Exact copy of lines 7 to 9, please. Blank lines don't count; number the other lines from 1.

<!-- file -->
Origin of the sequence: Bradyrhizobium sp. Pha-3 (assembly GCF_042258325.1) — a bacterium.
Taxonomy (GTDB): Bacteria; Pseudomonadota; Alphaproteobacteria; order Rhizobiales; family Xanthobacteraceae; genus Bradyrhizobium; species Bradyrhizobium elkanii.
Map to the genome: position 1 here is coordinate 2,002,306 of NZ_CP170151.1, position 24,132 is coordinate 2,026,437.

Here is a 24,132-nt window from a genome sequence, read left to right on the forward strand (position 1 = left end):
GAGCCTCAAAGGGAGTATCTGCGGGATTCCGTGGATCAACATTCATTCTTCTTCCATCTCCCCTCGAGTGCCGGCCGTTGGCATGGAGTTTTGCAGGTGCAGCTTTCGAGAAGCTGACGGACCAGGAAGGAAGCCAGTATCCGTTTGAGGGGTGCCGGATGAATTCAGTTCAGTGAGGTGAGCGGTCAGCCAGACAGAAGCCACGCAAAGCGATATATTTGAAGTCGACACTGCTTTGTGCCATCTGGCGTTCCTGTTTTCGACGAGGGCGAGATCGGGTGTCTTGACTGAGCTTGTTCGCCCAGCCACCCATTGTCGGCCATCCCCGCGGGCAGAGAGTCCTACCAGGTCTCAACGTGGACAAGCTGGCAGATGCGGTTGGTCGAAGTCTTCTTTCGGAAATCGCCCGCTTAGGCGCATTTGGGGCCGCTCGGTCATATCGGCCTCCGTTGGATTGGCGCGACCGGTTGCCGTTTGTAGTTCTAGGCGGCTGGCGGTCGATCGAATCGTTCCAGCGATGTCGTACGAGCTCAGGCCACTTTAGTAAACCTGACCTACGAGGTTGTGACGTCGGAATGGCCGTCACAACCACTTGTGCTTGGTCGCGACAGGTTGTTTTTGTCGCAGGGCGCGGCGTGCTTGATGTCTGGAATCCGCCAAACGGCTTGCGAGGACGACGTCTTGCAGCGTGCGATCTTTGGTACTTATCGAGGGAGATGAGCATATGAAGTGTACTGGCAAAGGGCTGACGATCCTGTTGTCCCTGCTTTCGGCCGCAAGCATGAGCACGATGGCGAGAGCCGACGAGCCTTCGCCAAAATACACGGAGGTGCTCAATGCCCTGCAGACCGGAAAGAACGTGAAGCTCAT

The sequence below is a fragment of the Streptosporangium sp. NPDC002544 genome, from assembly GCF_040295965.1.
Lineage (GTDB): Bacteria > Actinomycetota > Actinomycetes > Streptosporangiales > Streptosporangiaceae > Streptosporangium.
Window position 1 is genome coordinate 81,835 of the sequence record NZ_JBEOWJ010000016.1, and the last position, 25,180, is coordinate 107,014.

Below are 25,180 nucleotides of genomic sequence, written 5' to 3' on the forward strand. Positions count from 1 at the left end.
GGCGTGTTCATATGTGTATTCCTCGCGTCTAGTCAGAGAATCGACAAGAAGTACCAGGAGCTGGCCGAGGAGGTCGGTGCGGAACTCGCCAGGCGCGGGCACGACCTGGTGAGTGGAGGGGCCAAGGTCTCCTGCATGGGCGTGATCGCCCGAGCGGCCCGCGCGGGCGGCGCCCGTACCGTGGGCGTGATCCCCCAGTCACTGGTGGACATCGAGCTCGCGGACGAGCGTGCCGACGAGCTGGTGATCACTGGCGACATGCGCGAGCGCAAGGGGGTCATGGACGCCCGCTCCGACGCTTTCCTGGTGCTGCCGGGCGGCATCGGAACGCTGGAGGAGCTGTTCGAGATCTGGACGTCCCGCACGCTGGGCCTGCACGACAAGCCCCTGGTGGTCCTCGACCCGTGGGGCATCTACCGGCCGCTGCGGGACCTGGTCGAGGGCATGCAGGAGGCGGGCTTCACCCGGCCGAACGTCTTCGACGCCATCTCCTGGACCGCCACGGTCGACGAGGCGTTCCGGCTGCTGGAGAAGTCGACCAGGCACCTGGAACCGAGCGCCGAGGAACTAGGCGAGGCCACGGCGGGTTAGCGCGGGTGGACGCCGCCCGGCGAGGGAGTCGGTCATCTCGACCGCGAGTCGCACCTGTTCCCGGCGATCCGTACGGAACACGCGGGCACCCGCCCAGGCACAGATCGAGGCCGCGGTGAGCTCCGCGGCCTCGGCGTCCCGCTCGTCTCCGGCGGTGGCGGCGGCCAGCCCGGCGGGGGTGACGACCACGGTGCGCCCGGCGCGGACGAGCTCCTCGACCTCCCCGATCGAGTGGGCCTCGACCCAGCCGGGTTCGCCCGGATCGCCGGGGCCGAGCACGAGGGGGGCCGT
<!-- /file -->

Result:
Lineage (GTDB): Bacteria > Actinomycetota > Actinomycetes > Streptosporangiales > Streptosporangiaceae > Streptosporangium.
Window position 1 is genome coordinate 81,835 of the sequence record NZ_JBEOWJ010000016.1, and the last position, 25,180, is coordinate 107,014.

Below are 25,180 nucleotides of genomic sequence, written 5' to 3' on the forward strand. Positions count from 1 at the left end.